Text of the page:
Source: The Gazette (Cedar Rapids, Iowa) – Tuesday, Feb. 24, 1942

THEY SHALL NOT BE FORGOTTEN – Military rites for William Shanhan jr., officially report by the navy department as dead as a result of the Pearl Harbor attack, drew hundreds of persons to St. Patrick’s church Tuesday morning.  Church members, schoolmates and neighbors joined the bereaved parents and their children, standing at the left, in a memorial service.  Prayers were offered for the former St. Patrick’s athlete at mass preceding the outdoor service conducted by the American Legion and Veterans of Foreign Wars.

Source: The Gazette (Cedar Rapids, Iowa) – Wednesday, Feb. 25, 1942 (photo included)

Cedar Rapids sailor killed in Pearl Harbor put to rest nearly 78 years later

William Shanahan's funeral held in same church he was baptized in

Nearly 78 years after he was killed in the 1941 attack on Pearl Harbor, William Shanahan Jr.’s remains finally were laid to rest Tuesday in his hometown.
His funeral was held at the same church he was baptized into in 1918 — St. Patrick’s Catholic Church. He was buried next to his parents, William Sr. and Florence Shanahan, at Mt. Calvary Cemetery.

The signalman third-class for the US Navy, serving aboard the USS Oklahoma, was classified as missing in action following the Dec. 7, 1941, Japanese attack on Pearl Harbor. More than 2,400 service members died in the attack. Shanahan was age 23 when killed.
The Navy confirmed July 12 that Shanahan’s remains had been identified, and they were received last Friday at the Murdoch Funeral Home in Cedar Rapids.
One of the last memories his only surviving sibling — Mary Lou Shanahan Pierce, 84 — has of her brother is of him leaving for the Navy.
Then only 7, she was upset that he’d miss her birthday, which was only a few days away.
Nevertheless, Shanahan Pierce recalled her brother being a “great guy” who stuck up for her, she said.
“We were a really close family,” she said.

Hundreds of relatives, family friends and people wishing to honor Shanahan and his service came Tuesday to his funeral.
Father Ivan Nienhaus, who officiated, said every U.S. citizen owes the Shanahan family “deep gratitude” for the sacrifice he made for his country.
“What inspired William to enlist in the Navy?” Nienhaus asked. “Maybe he saw the inalienable rights of his fellow Americans being threatened in the 1940s. In order to defend and protect life, liberty and happiness of others, he voluntarily surrendered his own freedom to a cause greater than himself.”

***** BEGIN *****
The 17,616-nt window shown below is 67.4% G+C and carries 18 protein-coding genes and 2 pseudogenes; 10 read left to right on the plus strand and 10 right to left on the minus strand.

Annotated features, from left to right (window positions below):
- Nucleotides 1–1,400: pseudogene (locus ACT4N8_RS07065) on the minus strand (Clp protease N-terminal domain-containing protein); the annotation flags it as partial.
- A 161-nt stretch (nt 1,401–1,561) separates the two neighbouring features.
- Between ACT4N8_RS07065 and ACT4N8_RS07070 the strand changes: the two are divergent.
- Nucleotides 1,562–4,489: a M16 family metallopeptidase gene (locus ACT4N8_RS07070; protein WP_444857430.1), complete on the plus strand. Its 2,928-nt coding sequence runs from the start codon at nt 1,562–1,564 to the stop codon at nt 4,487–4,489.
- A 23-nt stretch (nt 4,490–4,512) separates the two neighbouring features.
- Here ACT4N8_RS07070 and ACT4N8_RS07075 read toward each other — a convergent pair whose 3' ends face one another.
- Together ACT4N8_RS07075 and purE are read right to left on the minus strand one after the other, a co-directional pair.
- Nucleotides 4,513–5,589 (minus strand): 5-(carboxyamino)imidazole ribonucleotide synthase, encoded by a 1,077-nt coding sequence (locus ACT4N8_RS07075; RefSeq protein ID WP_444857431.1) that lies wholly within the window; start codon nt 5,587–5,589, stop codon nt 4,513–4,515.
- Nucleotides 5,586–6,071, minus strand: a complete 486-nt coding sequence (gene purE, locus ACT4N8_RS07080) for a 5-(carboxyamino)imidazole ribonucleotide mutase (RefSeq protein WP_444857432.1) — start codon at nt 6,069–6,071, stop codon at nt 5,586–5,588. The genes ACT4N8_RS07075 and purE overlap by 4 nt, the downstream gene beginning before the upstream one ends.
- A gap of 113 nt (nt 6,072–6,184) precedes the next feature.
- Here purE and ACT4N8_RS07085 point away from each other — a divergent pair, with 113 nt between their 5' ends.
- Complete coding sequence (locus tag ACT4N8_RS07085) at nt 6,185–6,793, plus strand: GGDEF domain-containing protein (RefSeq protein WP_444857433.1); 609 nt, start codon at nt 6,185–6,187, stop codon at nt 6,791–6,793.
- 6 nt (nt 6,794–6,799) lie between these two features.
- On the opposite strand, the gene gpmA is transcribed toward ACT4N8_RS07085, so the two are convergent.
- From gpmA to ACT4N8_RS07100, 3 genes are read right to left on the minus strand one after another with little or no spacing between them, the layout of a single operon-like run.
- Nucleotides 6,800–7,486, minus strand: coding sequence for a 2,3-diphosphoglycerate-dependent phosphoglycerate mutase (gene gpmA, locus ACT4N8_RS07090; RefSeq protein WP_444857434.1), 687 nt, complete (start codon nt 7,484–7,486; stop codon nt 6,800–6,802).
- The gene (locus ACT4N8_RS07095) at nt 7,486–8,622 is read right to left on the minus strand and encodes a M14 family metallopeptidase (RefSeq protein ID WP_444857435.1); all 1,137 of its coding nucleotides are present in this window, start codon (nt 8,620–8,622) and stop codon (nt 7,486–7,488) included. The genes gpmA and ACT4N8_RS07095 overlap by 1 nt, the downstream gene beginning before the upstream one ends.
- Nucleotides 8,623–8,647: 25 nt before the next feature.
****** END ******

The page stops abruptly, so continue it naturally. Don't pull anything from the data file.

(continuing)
Following the funeral, Shanahan was buried with full military honors at Mount Calvary Cemetery. His sister received the burial flag as tears fell down her cheeks.
Carolyn Pierce, her daughter and William Shanahan’s niece, said her heart hurt for her mother.
“She lost her brother when she was very young, and waited for this day for a long time.”
Lisa Panek, another of Shanahan’s nieces, was the first to receive a call from the Defense POW/MIA Accounting Agency in November 2018, though at the time the agency could not conclusively confirm it had identified Shanahan’s remains.
“I sat straight up,” Panek said. “I thought, ‘Oh, my God, this is the call our grandparents waited for over 70 years.’ It didn’t dawn on me until afterward when it hit me like a ton of bricks — I wish my mom had been able to get that phone call.”
Robinn Shanahan-Solner, niece to William Shanahan, said her father didn’t talk much about his brother — “he was the strong, silent type,” she said. But she does recall pictures of William Shanahan decorating her grandmother’s house.
Shanahan-Solner said she felt drawn to attend the receiving of the remains Friday and the funeral Tuesday to represent her parents and grandparents, who never got to see Shanahan come home.
Karey Dirks, great-niece to William Shanahan, said that putting him to rest gives relatives who waited so long for this day some sense of closure.
“Finally, after all these years, enough remains have been identified to bury him and lay him to rest next to his parents,” Dirks said.

Source: The Gazette, Cedar Rapids IA - Sept. 3, 2019 (By Grace King)

William James Shanahan, Jr. was born July 22, 1918 to William James (Sr.) and Florence Ann Schluntz Shanahan. He died Dec. 7, 1941 and is memorialized at the Courts of the Missing, Court 2, Honolulu Memorial, Honolulu, Hawaii.

Petty Officer Shanahan served in World War II with the U.S. Navy and was MIA/KIA in the attack on Pearl Harbor. He was awarded the Purple Heart.